The guidelines set out essential actions that humanitarian actors must take in order to effectively identify and respond to the needs and rights of persons with disabilities who are most at risk of being left behind in humanitarian settings.
The recommended actions in each chapter place persons with disabilities at the centre of humanitarian action, both as actors and as members of affected populations. They are specific to persons with disabilities and to the context of humanitarian action and build on existing and more general standards and guidelines.
These are the first humanitarian guidelines to be developed with and by persons with disabilities and their representative organizations in association with traditional humanitarian stakeholders. Based on the outcomes of a comprehensive global and regional multi-stakeholder consultation process, they are designed to promote the implementation of quality humanitarian programmes in all contexts and across all regions, and to establish and increase both the inclusion of persons with disabilities and their meaningful participation in all decisions that concern them.
Adapted from the 'Disability Task Force', this checklist provides useful guidelines about general protection and inclusion principles for people with disabilites or injuries in emergency situations. The following topics are highlighted: health, food and nutrition; water, sanitation and hygiene; protection; psychosocial support; reconstruction and shelter; livelihoods; and education. This checklist would be useful for practitioners interested in the protection and inclusion of people with disabilities in emergency situations
22.9% of surveyed Syrian refugees aged 2 years and above had disabilities (1,374 persons out of 6,003 persons): 13.8% in Azraq camp, 23.5% in Irbid and 30.5% in Zaatari camp. Understanding disability as the level of difficulties a person is facing when performing basic activities that could put him/her at risk of not participating in society, the prevalence of disability found by the study was markedly higher than the existing disability statistics at around 2-3% to less than 10%, many of which used questions focusing on a person’s medical conditions or impairments.
Disability. Assessment among Syrian Refugees in Jordan and Lebanon
HelpAge has been raising awareness among humanitarian actors and government institutions about the vulnerabilities of older men and women during humanitarian crises in the region since 2009.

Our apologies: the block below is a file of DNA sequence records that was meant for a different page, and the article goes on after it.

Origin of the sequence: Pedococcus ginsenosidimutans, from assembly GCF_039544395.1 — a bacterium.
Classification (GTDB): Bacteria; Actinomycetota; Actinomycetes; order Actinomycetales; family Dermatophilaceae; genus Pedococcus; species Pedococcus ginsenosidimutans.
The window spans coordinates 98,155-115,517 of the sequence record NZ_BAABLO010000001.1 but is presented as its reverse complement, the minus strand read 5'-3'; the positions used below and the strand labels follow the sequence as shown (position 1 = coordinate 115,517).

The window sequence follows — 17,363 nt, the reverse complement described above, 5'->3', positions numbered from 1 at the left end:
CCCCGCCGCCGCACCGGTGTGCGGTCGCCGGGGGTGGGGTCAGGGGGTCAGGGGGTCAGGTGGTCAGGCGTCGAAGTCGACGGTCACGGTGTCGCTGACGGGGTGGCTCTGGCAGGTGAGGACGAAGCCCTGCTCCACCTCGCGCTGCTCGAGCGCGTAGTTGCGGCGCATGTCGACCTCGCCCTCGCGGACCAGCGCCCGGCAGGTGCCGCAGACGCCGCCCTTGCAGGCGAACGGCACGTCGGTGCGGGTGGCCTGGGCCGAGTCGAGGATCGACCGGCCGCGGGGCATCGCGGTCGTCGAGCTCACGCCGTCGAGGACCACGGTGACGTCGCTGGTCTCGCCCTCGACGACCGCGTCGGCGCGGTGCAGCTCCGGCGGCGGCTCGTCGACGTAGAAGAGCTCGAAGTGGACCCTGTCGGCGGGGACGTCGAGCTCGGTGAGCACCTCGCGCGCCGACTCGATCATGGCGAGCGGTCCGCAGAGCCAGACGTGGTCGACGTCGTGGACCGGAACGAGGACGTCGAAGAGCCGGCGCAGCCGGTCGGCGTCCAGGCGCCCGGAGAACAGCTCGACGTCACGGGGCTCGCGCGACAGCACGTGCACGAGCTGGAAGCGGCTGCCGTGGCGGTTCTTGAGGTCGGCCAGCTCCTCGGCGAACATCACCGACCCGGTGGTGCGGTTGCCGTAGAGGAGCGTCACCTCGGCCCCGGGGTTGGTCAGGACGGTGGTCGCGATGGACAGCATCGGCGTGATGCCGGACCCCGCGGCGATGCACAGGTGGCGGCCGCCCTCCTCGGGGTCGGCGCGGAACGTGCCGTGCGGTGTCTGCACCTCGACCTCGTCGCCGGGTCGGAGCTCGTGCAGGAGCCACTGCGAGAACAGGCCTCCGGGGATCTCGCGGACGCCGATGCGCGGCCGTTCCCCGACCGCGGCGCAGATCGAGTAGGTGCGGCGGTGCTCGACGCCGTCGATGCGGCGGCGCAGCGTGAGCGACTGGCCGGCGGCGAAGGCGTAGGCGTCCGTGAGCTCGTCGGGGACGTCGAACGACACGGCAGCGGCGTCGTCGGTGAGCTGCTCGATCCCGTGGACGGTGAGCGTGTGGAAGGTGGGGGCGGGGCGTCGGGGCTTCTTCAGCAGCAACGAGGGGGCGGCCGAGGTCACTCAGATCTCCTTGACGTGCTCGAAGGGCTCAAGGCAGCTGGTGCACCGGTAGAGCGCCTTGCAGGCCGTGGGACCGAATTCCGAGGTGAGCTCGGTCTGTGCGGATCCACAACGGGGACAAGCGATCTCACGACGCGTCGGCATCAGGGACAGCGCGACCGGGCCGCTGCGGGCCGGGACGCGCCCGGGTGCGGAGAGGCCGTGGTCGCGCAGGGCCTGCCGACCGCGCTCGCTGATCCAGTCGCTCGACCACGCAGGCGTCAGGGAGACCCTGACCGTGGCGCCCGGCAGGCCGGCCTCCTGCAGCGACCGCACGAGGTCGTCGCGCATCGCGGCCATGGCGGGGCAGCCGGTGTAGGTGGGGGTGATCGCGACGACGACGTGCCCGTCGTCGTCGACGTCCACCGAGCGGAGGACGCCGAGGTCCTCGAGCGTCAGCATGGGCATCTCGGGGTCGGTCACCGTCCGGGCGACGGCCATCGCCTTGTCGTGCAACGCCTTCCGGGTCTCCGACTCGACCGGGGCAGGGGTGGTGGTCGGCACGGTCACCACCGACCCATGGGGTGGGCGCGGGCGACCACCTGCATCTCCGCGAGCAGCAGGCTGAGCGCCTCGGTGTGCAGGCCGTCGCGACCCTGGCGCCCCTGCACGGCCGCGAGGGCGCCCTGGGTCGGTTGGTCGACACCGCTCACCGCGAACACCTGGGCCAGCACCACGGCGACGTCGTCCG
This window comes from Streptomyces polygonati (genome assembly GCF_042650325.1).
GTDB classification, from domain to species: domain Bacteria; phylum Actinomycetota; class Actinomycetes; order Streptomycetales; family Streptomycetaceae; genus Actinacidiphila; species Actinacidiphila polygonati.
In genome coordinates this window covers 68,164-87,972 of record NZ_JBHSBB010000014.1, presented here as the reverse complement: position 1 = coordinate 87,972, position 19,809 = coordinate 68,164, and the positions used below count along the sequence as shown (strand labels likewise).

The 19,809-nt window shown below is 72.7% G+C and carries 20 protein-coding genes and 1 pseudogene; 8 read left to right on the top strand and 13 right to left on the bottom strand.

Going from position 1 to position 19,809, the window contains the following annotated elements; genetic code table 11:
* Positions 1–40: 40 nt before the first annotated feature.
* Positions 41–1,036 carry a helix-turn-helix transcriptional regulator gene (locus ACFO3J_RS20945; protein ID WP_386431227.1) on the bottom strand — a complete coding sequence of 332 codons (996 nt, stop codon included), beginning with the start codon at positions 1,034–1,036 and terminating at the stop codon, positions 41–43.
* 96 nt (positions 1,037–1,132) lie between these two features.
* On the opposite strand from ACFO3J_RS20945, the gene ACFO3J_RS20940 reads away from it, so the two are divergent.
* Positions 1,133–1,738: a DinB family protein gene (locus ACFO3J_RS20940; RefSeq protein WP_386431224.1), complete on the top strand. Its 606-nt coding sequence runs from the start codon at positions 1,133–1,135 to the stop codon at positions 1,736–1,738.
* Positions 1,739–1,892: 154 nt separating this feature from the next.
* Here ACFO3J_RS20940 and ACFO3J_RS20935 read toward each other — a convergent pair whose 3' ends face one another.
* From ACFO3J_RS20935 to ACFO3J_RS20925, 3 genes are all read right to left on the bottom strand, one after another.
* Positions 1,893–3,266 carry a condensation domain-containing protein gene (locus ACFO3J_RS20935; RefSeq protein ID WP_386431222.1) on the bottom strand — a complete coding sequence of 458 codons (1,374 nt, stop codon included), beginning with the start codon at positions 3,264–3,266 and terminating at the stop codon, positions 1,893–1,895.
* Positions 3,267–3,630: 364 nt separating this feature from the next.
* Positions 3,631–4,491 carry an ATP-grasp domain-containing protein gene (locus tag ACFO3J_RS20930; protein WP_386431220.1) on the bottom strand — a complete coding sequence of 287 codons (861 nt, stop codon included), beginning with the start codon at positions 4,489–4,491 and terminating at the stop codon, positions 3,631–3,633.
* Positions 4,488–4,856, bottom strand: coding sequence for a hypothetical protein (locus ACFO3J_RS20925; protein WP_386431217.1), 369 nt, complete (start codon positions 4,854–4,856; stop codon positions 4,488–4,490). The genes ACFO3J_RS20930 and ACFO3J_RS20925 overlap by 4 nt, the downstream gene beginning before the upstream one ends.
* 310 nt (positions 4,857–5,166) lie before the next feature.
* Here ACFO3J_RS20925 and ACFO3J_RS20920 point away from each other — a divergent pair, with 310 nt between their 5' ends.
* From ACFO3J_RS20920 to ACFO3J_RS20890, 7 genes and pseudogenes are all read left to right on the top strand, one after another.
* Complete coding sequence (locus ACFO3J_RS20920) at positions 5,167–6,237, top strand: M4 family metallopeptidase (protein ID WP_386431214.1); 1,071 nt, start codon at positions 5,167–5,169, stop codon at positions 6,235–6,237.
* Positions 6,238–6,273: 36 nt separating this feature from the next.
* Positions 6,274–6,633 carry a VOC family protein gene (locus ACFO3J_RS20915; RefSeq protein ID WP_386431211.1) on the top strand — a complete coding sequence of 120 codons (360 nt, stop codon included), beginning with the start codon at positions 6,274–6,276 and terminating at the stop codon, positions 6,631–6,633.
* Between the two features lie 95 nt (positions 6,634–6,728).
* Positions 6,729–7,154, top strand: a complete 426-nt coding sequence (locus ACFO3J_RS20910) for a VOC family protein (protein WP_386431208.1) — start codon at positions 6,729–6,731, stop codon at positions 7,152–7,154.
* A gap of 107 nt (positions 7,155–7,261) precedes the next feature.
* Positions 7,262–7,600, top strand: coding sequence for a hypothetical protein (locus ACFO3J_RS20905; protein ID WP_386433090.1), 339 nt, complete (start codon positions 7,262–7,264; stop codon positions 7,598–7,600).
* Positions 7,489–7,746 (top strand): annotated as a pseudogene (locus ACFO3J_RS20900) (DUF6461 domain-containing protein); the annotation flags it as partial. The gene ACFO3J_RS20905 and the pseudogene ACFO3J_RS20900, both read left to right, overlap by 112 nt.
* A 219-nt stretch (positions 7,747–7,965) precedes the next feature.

This digital learning platform was established for the purpose of remote humanitarian response for hard to reach areas. HelpAge International is utilizing expertise to train international and national organizations, government agencies, and the private sector on Age Inclusive Interventions.
These series of trainings on 'Helping Older People in Emergencies (HOPE)' is designed to strengthen the capacity of humanitarian actors to ensure that their humanitarian action is evidence-based and responds to the distinct needs and priorities of crisis-affected to older men, women, and other vulnerable groups.
The Minimum Standards for Age and Disability Inclusion in Humanitarian Action inform the design, implementation, monitoring and evaluation of humanitarian programmes across all sectors and phases of response, and in all emergency contexts, ensuring older people and people with disabilities are not excluded.
In disaster preparedness, the participation of women, children, older people, persons with disabilities (PWDs), and other minority groups and sectors is important because they are the most vulnerable against disasters. Inclusive disaster preparedness provides technical and logical frameworks that assimilate the most vulnerable sectors in a community and enhances their capacity against future disasters.
As part of an ongoing effort to promote disability-inclusive humanitarian action in Pacific countries, this policy brief identifies priority actions for disaster readiness, response and recovery. It has been prepared through a collaborative approach and should be a key reference in the future, promoting coordination across all levels and stages of the humanitarian cycle in the Region.
This factsheet provides base level information to practitioners for awareness raising, training, advocacy, project design and proposal writing. The information may be used and sent out widely, with reference to the Kenya Red Cross, The Association of the Physically Disabled of Kenya, CBM and Handicap International. The overall information in this factsheet is also applicable to older persons and other vulnerable groups
This paper provides information to assist World Bank and GFDRR staff in affecting disability-inclusive DRM. It is based upon desk reviews of existing practice, as well as consultations with experts in the field of disability-inclusive DRM. The paper:
- Illustrates promising practices related to disability-inclusive DRM;
- Identifies key gaps in knowledge and practices;
- Identifies value-added areas for GFDRR and the World Bank, including specific actions they can take to advance the disability and social inclusion agenda in DRM;
- Relevant guiding international policy frameworks;
- Disability inclusion in the priorities of the Sendai Framework for Disaster Risk Reduction; - Illustrations of promising practices in disability-inclusive DRM;
- An annex of resources related to disability and DRM.